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Increased efficiency of wool growth and live weight gain in Merino sheep fed transgenic lupin seed containing sunflower albumin



Increased efficiency of wool growth and live weight gain in Merino sheep fed transgenic lupin seed containing sunflower albumin



Journal of the Science of Food and Agriculture 81(1): 147-154



The aim of this experiment was to assess, using sheep, the nutritive value of lupin seed transgenically modified to contain sunflower seed albumin. Eighty Merino wether sheep of mean live weight 32.3 kg were divided into two groups and fed 796 g dry matter (DM) day(-1) of a cereal hay-based diet containing 350 g kg(-1) of either the transgenic or parent (unmodified) lupin seed for 6 weeks. Measurements were made of wool growth and live weight gain. After 6 weeks, half the sheep in each group were selected for a urine and faeces balance study in which organic matter (OM), nitrogen (N) and urinary purine metabolites were measured. Blood samples were taken fr om all sheep at the beginning and end of treatment and analysed for amino acids and plasma metabolites. A comprehensive chemical analysis of the grains showed that there was little difference between them in terms of most nutritional components, but the transgenic lupin seed contained a 2.3-fold higher methionine concentration and 1.3-fold higher cysteine than did the parent. There were no significant differences between grains in OM digestibility, rumen microbial protein synthesis or in sacco degradability of dry matter. Sheep fed the transgenic lupin grain had an 8% higher rate of wool growth (P < 0.01) and 7% higher live weight gain (P < 0.05) than sheep fed the parent grain. The sulphur (S) concentration of wool and the cysteine concentration of plasma were also higher in the sheep fed the transgenic lupin by 2.7% and 11.5% respectively (P < 0.05). Plasma methionine was increased by 10%, but the differences were not statistically significant (P > 0.1). Plasma urea N was lower in the sheep fed the transgenic grain than those fed the pai ent grain (6.5 vs 6.8 mmol l(-1), P < 0.05). The results show that genetic modification of a feed grain can improve its;nutritive value for ruminants. The size and nature of the responses were consistent with the transgenic :lupins providing more methionine to the tissues, a first-limiting amino acid for sheep.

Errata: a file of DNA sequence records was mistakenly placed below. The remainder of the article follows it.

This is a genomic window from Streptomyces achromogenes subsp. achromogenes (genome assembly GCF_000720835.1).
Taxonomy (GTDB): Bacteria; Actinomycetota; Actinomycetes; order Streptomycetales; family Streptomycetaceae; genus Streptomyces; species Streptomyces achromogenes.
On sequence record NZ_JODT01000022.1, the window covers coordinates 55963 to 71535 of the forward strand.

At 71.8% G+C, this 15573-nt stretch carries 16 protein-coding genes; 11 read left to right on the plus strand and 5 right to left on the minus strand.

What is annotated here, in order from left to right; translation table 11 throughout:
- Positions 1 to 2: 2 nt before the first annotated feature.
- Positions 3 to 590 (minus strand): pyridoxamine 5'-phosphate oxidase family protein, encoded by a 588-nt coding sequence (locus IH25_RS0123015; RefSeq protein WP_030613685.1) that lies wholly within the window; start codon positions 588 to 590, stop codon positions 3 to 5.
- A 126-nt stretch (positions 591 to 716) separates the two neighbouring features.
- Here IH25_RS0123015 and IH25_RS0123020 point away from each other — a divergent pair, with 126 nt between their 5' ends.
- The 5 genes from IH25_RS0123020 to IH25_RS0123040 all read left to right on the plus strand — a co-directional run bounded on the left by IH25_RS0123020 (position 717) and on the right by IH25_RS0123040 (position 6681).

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Accession: 066160153

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DOI: 10.1002/1097-0010(20010101)81:1<147::aid-jsfa751>3.0.co;2-e


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